Reneging on the fueling operation, Robinson sneaks a grenade onto the Mule vehicle, destroying it, then leads the party out of the diner via a sewer hatch to the main road just as the trucks demolish the entire truck stop. The survivors are pursued to the docks by the Green Goblin truck — which manages to kill one more trucker after he steals a ring from a female corpse in a car — before Robinson destroys the truck once and for all with a direct hit from an M72 LAW rocket shot. The survivors then sail off to safety.  Oddly with all the machines revolting, from electric carving knives, transistor radios to video games to big rigs, the movie gives no explanation as to why the expensive motor boats have not also become blood thirsty man killers.

As Robinson and the survivors sailed off into safety, I began to realize that I would never get that time back in my life.  Fortunately, Brandy Old Fashioned(s) made the entire experience, using the recently released 30th Anniversary edition, palatable.  Oddly enough, the trailer doesn’t contain any AC DC Music, the one redeeming quality about this movie.

This film was nominated for a Razzi award—and rightly so.  It was also Stephen King’s only foray into directing films—again rightly so. Maximum Overdrive is the Sharnado of 1980s films. Speaking of which, JPFMovies will soon be reviewing Sharnado–stay tuned.

 
2 Comments

Posted by on May 16, 2017 in Movie Reviews

 

Tags: , , , , , , , , , , ,

Stop everything! My friend and colleague Tom V. has proposed a viable theory; that is, the beginning of the end for Hollywood began with the 1990 film “Tango & Cash.” Despite its “all-star” including Jack Palance, Sylvester Stallone, Kurt Russell and several other familiar faces according to Tom V. (and I agree) the film signals the beginning of Hollywood’s decent into mediocrity at best and piss-poor at worst.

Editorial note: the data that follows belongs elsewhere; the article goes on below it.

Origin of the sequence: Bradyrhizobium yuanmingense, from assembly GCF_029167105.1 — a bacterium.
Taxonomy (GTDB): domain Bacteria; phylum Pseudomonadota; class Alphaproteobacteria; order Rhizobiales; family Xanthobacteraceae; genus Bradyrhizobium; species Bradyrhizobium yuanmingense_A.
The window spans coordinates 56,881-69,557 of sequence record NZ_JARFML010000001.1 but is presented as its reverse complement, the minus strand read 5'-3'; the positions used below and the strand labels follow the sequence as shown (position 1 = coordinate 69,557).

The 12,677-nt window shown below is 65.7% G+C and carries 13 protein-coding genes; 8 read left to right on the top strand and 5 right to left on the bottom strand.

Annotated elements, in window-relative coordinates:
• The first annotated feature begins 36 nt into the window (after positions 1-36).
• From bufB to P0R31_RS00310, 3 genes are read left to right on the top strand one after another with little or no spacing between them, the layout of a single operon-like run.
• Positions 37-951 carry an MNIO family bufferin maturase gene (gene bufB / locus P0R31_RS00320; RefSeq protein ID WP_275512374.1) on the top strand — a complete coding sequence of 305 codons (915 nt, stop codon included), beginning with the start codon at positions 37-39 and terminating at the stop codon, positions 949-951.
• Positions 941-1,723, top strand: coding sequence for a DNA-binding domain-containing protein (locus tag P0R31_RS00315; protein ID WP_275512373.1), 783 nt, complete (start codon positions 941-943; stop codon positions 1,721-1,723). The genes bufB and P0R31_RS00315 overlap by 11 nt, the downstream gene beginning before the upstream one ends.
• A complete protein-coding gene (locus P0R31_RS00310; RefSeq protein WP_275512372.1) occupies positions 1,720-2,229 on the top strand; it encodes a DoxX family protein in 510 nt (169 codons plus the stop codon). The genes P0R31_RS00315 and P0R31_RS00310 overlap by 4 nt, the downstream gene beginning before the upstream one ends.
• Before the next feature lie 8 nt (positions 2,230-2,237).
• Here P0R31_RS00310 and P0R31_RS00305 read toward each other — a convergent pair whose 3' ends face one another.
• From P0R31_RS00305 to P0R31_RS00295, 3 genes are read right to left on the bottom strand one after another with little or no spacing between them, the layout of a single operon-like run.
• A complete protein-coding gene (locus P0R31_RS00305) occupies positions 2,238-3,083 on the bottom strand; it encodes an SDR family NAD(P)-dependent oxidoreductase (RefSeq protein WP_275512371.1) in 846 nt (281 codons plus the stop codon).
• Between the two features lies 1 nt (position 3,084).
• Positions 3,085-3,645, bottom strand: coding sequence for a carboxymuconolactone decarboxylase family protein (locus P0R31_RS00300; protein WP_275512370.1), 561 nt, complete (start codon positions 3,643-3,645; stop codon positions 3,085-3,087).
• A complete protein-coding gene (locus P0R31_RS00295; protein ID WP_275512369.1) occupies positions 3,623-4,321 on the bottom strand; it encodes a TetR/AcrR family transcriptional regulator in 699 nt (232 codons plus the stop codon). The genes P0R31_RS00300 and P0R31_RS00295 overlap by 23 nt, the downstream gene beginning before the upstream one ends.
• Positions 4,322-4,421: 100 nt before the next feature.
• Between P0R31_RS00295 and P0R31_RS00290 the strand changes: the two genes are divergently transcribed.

Sorry you have not heard from me in a while, but I have a nagging injury that just won’t go away. Anyways, Tom V and I were discussing movies and he said that he deduced the film which symbolized and embodied the beginning of the end for Hollywood: Tango & Cash (1990). This film embodies everything I despise in cinema—its porno thin plot, really bad acting, the udder failure to adhere to “Movie Physics” as set forth in “Insultingly Stupid Movie Physics.” I understand and agree that movies require a certain suspension of belief, but there are limits and this one crossed over everyone I could think of.

First, Sylvester “Sly” Stallone plays an intellectual investment banker-Beverly Hills cop which just comes off so bad and stilted it is laughable. Kurt Russell who plays the Joe-six pack/L.A. cop with a gun in the heel of his cowboy boots. Jack Palance playing the criminal mastermind Yves Perret who would rather than simply kill police interfering with his operations sets up some totally elaborate-unattainable-unbelievable frame up of Tango & Cash even after being told by his subordinates to simply kill them. James Hong (don’t worry you will recognize him when you see him in the clips) playing the classic Asian criminal and some idiot savant James Bond “Q” wannabe who invented the gun boot and built some bullet proof minivan with a 20mm cannon mounted on its side. The list goes on and on.

This film was so bad from the start that Warner Bros. hired editor Stuart Baird to re-edit the movie because they were displeased with the rough cut. Baird was also called in by Warner Bros to re-edit another Stallone action movie Demolition Man (1993) (another shitty movie) for same reasons. Baird and another editor Hubert de La Bouillerie had to constantly re-edit the movie because Warner Bros. kept complaining on cut after cut of it. During the re-editing, some plot parts and even some action scenes were deleted, some of which can be seen in theatrical trailer which was made by using the footage and scenes from one of the earlier cuts of the movie. There is no editor that could have saved this film.